The Washington PostDemocracy Dies in Darkness

Apple’s News app might help Apple. It probably won’t help the news.

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I have to assume that in some culture (maybe my own), there is an allegory about an ill patient being tended to by scores of doctors, all of whom offer different remedies, breaking into factions focused on one strategy or another, fighting within their smaller groups about particular iterations of their assumed cure. The patient, meanwhile, just sits there helplessly withering, his dry mouth opening and closing silently as his gaze darts around imperfections on the ceiling. Let's call this the Allegory of the Overstaffed Trauma Center, and let's apply it to the news industry.

The Washington Post is a newspaper, which was a good industry to be in until the stupid Internet came and ruined everything. Now, it's a difficult industry, the only salvation of which is that none of the newer forms of news reporting and distribution are doing much better. In the land of the blind, the one-eyed man is king, etc., but if everyone's blind, at least there's a level playing field. A number of news organizations can make out darker and lighter shapes, perhaps, but it doesn't get much better than that.*

Technology, like a 12-year-old messing with his bike, took apart the old media model and can't quite figure out how to put it back together. On Monday, Apple unveiled a revamped news system for its iOS devices -- that is to say, for iPhones and iPads. Called "News," Apple is partnering with a number of news organizations to offer articles for the Flipboard-like platform.

"News" is essentially a tear-down-and-rebuild subset of the broader media tear-down-and-rebuild. Apple is dismantling the "Newsstand" app which, like an IRL newsstand, added a layer of intervention between people and information that they could get elsewhere online easier -- and so no one used it. The new app will offer a "curated selection of articles based on your interests," Apple says, that "has the latest stories, articles, and posts, with over a million topics to choose from," and which "keeps all your favorite publishers, topics, and genres in one place." Cool, great.

You'll notice that your actual favorite publisher -- The Washington Post -- is not included in the image above. I am not privy to why that is; I would be surprised if Apple hadn't reached out. My guess is that it is because The Post has its own standalone app that is coming to iOS at some point soon, but I don't know that for sure.

You may also notice that other, less-favorite publishers are missing. The app will operate less like an RSS feed (or like Flipboard now) allowing you to add whatever you wish, and more like Apple TV, with pre-set publishers from which you can choose. (Though publishers will be able to "make their stories available for users' feeds," according to Wired.) Open the app, see some hand- (algorithmically-) picked stories, or go to your subscriptions.

So what's Apple's play here? Apple's goal is always to keep you in the Apple universe. It would rather have you read articles in News than on Twitter because, while publishers keep revenue from ads, Apple gets 30 percent of new subscriptions. It is the staffer in the Allegory of the Overstaffed Trauma Center who also works as a consultant for a drug company, and so all of his recommendations tie back to the particular drug he's trying to peddle. Fine, fair enough, recognize it for what it is. When Facebook announced instant articles last month, you were recommended to take the announcement with a similar grain of salt. "We want people to have to spend less time waiting for pages to load!," Facebook declared, which is a bit like a hospital offering you a bed that can recline if you promise to stay for another week.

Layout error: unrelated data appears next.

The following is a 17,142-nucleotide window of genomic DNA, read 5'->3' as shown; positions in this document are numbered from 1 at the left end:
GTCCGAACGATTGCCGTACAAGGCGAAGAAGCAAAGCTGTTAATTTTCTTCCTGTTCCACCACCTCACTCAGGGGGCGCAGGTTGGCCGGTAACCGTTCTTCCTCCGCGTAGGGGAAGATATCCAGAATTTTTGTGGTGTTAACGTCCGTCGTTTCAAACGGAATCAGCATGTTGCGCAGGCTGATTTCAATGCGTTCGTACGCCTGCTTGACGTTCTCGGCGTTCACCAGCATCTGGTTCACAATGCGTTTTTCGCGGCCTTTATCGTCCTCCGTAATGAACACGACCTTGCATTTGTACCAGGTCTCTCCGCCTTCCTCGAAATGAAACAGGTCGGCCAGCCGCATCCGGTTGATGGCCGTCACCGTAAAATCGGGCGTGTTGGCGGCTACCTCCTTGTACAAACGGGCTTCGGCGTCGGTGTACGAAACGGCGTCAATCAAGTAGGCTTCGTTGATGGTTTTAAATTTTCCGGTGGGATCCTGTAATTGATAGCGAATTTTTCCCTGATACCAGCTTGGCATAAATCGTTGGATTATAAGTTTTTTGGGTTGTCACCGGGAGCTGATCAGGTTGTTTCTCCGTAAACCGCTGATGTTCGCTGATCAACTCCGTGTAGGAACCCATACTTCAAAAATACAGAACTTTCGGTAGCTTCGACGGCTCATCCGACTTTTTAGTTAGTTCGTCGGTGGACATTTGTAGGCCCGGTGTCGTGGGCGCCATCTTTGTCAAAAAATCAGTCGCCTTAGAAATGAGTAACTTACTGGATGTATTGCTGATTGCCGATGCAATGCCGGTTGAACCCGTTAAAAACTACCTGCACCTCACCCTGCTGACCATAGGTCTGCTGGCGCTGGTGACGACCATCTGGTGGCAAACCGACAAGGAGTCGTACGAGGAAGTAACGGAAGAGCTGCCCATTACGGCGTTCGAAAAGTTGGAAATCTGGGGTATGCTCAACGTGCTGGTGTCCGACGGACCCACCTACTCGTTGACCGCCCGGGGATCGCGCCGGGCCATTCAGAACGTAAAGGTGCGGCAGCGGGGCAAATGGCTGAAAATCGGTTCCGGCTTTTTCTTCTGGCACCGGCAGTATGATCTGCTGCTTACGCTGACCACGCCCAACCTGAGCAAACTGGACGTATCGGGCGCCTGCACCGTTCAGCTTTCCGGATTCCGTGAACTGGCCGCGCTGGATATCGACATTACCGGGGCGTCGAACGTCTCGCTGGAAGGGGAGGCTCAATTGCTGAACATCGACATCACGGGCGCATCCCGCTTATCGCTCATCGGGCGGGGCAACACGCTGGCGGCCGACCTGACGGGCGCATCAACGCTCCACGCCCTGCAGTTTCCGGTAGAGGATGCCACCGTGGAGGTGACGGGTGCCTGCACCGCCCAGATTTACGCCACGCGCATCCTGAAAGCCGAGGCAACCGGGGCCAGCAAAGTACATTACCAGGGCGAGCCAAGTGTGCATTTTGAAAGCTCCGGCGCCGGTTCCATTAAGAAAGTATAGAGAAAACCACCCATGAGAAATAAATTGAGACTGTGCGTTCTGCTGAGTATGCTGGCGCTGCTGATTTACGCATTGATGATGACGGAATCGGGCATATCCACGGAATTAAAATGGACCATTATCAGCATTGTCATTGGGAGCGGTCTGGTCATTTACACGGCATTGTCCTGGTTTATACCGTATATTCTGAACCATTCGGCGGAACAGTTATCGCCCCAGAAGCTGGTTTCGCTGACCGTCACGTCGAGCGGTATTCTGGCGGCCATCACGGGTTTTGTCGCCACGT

For publishers that are included in the app, it doesn't seem like there's much of a downside. It even seems as though it could help with a growing problem for established companies: Few people know or care where the news they consume comes from. On Twitter, and particularly on Facebook, the company reporting/writing/originating/hosting a story becomes inconsequential to the story itself. Readers don't care. Media companies do, and having the logo of the outlet underneath the free stories (as it seems will happen) is better than nothing.

Those not included in the app? We -- meaning that quite literally as me, an employee of The Washington Post -- will find out. We'll have our app, but if people get used to using News to read the news, we'll require a level of effort from our readers that no media outlet wants, any more than they wanted to be in Newsstand. If the algorithm is good and expansive enough, this could eat market share from Flipboard, Twitter and even, theoretically, those daily newsletters people send around. Not to mention from those outside the ecosystem.

At the end of the day, it's important to remember that, in the struggle between curing the patient and selling the treatment, Apple will always defer to selling the treatment. It would rather have it be effective, but it's not super worried if it isn't. News is interesting, an experiment in sharing news articles on mobile devices, an increasingly important consumption market.

But it, like Facebook Instant, is just part of the medical ecosystem. It is not a cure.

* A big exception -- somewhat ironically for our purposes -- is local television, which still has a lot of viewers and into which political campaigns love to dump money every couple of years.

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